Arthur Stanhope Medrington opened an artist studio at 128 Bold Street in Liverpool in the late 1870s. Like so many jobbing artists of the time, his work was largely confined to providing relatively cheap portraits of Victorian middle class families – the type of work and the type of market that the new invention of photography was ideally suited for. By the mid 1880s his work was primarily as a photographer and he opened up a new studio (the Grand Electric or Daylight Studio) at the other end of Bold Street at No. 29. He was later joined in business by his younger brother, Charles Edward, and they continued in business well into the twentieth century.
This particular Carte-de-Visite from my collection must date from the 1880s when Arthur was still styling himself as an “Art Photographer and Portrait Painter” and his studio is clearly seen on the reverse of the card as being at 29, Bold Street. Where the address on the front of the card – 20 Bold Street – comes from, heavens only knows, perhaps as a result of an annoying printing error. To add to the confusion, the reverse of the card also suggests that he was previously at 33, Bold Street: quite clearly Arthur Medrington was up and down Bold Street like the adjustable legs of a tripod!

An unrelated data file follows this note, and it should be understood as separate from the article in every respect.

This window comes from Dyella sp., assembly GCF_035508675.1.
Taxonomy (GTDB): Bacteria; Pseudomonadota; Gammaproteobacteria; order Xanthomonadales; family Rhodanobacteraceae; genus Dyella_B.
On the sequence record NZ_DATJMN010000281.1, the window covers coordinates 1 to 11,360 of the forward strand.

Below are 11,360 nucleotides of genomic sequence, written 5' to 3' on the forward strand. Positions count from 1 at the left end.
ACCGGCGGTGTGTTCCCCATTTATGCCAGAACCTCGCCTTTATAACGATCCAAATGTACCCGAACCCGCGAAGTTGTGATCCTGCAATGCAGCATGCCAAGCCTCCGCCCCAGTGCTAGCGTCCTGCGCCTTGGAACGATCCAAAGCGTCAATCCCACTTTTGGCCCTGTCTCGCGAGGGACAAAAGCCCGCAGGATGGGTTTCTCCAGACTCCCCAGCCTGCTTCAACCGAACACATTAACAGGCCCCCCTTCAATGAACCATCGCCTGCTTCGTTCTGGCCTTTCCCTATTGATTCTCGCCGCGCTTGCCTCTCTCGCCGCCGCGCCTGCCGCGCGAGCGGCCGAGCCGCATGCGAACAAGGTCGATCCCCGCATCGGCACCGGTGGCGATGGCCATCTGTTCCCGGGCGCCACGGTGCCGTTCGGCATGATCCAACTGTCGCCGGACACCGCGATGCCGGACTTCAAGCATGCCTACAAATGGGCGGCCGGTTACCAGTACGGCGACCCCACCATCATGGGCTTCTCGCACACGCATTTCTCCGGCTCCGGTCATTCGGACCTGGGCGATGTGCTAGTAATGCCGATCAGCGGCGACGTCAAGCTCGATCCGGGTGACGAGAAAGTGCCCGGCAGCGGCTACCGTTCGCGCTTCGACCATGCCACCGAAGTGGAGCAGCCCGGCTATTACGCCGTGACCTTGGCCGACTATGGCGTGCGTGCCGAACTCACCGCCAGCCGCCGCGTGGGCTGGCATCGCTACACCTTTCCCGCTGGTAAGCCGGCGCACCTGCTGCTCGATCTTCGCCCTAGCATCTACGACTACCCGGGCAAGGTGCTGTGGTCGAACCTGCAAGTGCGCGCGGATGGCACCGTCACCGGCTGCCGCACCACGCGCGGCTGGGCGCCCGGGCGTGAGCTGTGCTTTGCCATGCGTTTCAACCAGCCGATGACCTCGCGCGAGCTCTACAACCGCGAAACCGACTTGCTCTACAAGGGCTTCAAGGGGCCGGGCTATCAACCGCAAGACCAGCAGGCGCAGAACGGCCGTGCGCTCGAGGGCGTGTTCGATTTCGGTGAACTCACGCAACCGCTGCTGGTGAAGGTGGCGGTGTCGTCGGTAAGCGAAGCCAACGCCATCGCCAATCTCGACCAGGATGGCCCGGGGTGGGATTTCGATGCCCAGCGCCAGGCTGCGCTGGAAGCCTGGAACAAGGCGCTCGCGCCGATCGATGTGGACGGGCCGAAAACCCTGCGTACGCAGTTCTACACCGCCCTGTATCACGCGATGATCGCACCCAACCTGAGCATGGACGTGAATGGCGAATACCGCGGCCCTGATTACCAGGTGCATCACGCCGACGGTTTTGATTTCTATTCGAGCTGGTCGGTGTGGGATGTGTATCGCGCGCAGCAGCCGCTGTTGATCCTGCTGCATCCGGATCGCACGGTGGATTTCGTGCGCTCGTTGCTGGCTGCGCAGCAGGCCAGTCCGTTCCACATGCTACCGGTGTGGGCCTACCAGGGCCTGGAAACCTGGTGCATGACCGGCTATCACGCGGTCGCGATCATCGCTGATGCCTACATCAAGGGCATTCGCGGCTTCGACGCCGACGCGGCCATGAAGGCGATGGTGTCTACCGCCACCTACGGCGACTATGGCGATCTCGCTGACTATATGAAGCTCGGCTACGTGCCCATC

2 thoughts on “Up And Down Bold Street With Arthur Medrington”
And in the middle of these Victorian establishments today stands The “News from Nowhere” radical bookstore: by coincidence? Undoubtedly One of Liverpool’s most interest streets.
A Bold coincidence.